If you need to watch a YouTube or Vimeo video in slow motion (even frame by frame), then try watchframebyframe.com. This neat site allows you to have a more in-depth look at videos where you really need to see details.
Seems like every time I go about writing, the timing falls during a period of change. Elections, seasons, holidays, and so on. Probably, the act of writing gets me thinking about what’s going on around me, and I can’t help but observe that we are living in a time of monumental change. Then, the realist in me speaks up and I wonder, is our time in history any more chaotic than any other? Not sure, but I’ll bet a social scientist is working on it, crunching the numbers.
The change I’ve been thinking about a lot lately has to do with the #MeToo movement and the survey results that came out in the LP Magazine regarding women in loss prevention. I hesitate to wade into this pool because it seems too easy, too rote, too cliché at this point. “Oh, wow, another woman with a story about #MeToo. Yawn.” We seem to be getting de-sensitized to these stories. Is it really even worth it to add my two cents to the millions already out there? I find when I can’t sleep, and something keeps nagging me at night, I need to get it out of my system, and thank goodness there’s a notepad by my bed exactly for this purpose. With notes made, I wavered between wading in slowly or diving in head first. Was this topic too risky for a blog? Would it offend someone who might be interested in doing business with me? Am I the only one who feels this way? Maybe I’m paranoid and too thin-skinned? I agonized over it, but finally I realized that if these things are bothering me, maybe someone out there will get something out of these thoughts, even if it’s only one person. Never one to do things halfway, here it goes – a purge, so to speak.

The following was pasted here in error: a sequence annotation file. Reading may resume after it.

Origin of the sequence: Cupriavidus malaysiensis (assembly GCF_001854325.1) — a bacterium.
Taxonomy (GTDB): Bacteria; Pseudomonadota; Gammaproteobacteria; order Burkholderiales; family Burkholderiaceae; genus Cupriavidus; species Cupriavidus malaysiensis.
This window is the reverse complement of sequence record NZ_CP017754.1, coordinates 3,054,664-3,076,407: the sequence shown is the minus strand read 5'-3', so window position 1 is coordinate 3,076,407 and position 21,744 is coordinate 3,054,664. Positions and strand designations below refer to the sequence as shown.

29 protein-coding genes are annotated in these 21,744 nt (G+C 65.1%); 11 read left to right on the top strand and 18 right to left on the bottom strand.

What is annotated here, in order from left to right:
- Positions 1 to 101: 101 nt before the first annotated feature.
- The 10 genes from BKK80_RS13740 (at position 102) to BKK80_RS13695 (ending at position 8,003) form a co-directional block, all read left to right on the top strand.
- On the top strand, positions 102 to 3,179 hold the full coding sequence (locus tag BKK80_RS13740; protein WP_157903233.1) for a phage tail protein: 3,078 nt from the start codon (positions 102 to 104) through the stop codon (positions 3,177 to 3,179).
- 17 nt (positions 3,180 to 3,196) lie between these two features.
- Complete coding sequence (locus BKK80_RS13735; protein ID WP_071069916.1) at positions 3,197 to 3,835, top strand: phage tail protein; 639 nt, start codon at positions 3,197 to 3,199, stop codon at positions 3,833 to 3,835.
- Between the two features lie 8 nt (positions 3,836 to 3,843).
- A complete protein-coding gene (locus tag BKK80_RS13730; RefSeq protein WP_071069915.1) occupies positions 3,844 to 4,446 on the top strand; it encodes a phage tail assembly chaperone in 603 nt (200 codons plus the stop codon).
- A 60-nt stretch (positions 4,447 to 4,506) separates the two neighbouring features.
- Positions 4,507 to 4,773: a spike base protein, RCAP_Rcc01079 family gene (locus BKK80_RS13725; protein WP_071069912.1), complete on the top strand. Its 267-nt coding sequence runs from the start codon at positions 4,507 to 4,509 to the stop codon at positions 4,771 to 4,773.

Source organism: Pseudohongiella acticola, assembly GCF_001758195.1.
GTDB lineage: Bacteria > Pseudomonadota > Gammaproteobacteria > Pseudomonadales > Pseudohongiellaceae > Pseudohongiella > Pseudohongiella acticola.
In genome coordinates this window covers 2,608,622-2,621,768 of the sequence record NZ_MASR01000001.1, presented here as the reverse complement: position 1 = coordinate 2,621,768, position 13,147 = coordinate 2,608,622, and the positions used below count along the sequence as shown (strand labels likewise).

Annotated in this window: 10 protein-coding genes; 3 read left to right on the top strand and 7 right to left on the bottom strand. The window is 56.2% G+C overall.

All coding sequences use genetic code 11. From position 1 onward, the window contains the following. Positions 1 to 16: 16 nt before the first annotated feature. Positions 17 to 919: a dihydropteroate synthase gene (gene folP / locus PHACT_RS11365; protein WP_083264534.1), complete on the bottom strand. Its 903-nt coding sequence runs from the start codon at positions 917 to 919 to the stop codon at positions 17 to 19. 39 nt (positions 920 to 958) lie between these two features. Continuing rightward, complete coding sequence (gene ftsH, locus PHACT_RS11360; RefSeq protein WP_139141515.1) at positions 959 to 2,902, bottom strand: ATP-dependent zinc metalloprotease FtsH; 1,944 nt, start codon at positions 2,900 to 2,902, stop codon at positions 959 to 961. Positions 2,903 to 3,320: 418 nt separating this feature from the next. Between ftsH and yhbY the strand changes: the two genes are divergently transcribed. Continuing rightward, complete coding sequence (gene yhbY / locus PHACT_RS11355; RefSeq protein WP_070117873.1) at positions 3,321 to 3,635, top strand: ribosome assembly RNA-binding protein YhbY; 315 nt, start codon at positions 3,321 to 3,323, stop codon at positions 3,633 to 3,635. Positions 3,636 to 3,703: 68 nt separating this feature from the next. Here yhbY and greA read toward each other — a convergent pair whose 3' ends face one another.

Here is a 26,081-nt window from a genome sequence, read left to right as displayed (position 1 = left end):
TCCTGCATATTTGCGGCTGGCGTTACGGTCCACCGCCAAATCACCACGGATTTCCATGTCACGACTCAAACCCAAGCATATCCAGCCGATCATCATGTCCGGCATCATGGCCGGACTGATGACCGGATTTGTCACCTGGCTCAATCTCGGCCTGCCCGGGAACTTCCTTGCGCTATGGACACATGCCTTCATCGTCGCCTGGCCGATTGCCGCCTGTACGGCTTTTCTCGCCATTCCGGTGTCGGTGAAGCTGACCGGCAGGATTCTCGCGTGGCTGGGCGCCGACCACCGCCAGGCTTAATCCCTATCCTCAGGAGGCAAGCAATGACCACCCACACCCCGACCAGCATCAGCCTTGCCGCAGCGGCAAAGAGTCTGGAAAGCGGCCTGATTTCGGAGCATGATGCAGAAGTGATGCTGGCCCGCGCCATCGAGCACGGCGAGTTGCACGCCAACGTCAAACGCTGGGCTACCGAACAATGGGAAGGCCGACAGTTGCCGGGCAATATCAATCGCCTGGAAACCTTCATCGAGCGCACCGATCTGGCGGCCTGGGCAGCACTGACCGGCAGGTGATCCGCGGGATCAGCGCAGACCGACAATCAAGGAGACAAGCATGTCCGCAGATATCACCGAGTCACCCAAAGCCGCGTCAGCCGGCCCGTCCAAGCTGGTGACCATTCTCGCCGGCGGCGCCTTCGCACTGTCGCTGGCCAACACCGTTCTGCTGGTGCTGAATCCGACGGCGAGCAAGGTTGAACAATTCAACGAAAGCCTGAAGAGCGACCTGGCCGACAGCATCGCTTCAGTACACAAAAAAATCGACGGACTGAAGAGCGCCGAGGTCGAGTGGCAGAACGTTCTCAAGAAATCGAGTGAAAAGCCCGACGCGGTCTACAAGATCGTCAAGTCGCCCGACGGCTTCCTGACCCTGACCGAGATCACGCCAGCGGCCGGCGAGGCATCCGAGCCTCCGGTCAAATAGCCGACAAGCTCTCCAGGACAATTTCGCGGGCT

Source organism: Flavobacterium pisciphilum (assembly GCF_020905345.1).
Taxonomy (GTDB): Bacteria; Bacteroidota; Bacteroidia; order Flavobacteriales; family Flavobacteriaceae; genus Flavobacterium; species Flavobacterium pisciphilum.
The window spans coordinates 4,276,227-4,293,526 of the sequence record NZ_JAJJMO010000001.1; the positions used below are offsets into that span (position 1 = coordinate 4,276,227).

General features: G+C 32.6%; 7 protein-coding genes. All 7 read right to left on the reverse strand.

Like many women in the LP industry, I was happy to see a survey being conducted about our experience in the field, and I happily submitted my responses to the questions with all honesty. When the results arrived, what amazed me was that 500 women had responded and that 25% of them had been in LP over 20 years! It was a relief to read about so many women who seemed to have a similar background as me, and read their comments which were so similar to my experiences in response after response. Women in large numbers felt, as I do, that there isn’t enough mentorship going on. They recognized that greater strides need to be taken at senior leadership levels to include women. Respondents also felt strongly, as I do, that our fate is in our own hands and that we must be our own best advocates. I was simply shocked at how closely it all matched the way I felt.
But, to me, something was missing. In a male-dominated industry, where recruitment and development of women has been a focus for years, why haven’t there been more strides made at a faster pace? Knowing that no survey could be all-encompassing, could there be an X-factor that may not have been addressed in this survey? I’m talking about harassment. And now, here’s where I purge the thoughts and memories that have been needling me. I have endured my own #MeToo moments in the past—yes, moments, plural—while working in both LP and on the solution provider side as well. And guess what? Those moments have continued as recently as this year, when at one of the industry events I attended, someone thought it would be appropriate to grope me as I was walking through a crowd. You’d think that, with every news station blaring story after story almost daily, these situations would stop, or at least that we’d get a break.